Wednesday, August 27, 2014

Oatmeal Rusks

We recently introduced Baby Brother to oatmeal: "hello, Baby Brother, please be able to eat me without a reaction!"  We started this introduction process with a skin test with his allergist using both the serum and natural oat: no reaction.  I was nervous to introduce oats and barley after reacting to the wheat skin test.  The first way I made oats was a simple porridge using just oats and water.  Then I mixed in a little homemade coconut milk.  He ate a few bites for a few days,  but wasn't very interested after that.  I did make some leftover soaked porridge pan fried cakes that were successful.  I will be posting that next.  From there I wanted to make two ingredient oat cookies; something to nibble on really. I found this recipe and gave it a go.  They are actually made similarly as these oat biscuits I used to make a few years ago. These particular rusks are cooked for some time, yielding a very hard biscotti-like log biscuit.  I like that they are shaped perfectly for little hands.  I didn't intend for Big Brother to like them them more than Baby Brother.  Then again, Baby Brother is at a toddler stage that makes introducing new foods even more challenging. More than actually eating the rusks, Baby Brother reaches for one like he wants it and then just leaves it or throws it at my head.  I'll keep trying, but hopefully not for long before I can try our family oatmeal breakfast cookies with egg.  One thing I'd like to do to improve this recipe is to soak the oat flour overnight before baking.  Do I need to add something acidic like lemon juice or apple cider vinegar, or do you think that water is enough to help with digestibility and nutrition?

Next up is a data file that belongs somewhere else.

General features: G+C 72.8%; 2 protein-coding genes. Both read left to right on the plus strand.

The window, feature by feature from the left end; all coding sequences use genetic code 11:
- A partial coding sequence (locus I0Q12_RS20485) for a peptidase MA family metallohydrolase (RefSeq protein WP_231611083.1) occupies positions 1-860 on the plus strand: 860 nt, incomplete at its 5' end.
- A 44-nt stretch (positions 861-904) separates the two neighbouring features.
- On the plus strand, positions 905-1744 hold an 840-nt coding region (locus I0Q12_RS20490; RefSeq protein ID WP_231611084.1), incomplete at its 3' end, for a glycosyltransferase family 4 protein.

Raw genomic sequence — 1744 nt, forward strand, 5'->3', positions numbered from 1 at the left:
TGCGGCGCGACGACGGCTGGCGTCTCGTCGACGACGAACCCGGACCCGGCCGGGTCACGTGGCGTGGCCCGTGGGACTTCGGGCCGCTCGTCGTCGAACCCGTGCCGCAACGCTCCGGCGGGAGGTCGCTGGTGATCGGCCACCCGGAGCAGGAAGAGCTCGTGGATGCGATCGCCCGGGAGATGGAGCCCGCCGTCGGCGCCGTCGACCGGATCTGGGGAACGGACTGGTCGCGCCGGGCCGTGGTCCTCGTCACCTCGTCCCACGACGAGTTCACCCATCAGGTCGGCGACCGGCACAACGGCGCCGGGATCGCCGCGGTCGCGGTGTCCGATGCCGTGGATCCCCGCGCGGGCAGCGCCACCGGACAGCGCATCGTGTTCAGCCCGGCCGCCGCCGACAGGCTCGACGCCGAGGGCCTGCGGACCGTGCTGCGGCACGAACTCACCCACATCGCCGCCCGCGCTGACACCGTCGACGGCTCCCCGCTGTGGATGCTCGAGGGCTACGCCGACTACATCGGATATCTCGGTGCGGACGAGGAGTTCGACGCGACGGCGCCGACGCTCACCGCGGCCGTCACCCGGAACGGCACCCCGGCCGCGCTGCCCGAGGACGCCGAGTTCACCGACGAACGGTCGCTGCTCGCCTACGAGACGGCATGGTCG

What you need:

250 grams oat 
100-200 grams of boiled water, cooled.

What to do:

1. Preheat oven to 350 degrees
2. Line a cookie sheet with parchment paper
3. Blitz oats in TM, speed 9 for 30 seconds. Scrape down. Repeat
4. Add 100 grams of water
5. Blitz speed 5
6. Drizzle more water until you form a dough. It should feel a little sticky and hold its shape when rolled into a ball
7. Shape into logs, I make around 12-14
8. Make dents with your finger so that it's easier for toddler to hold on to.
9. Bake for 30 minutes
10. Turn down oven to 300 degrees
11. Bake until hard: 45-60 minutes
12. Store in brown paper bag.  I like these.  They stay dry stored this way, even in humid Houston :)

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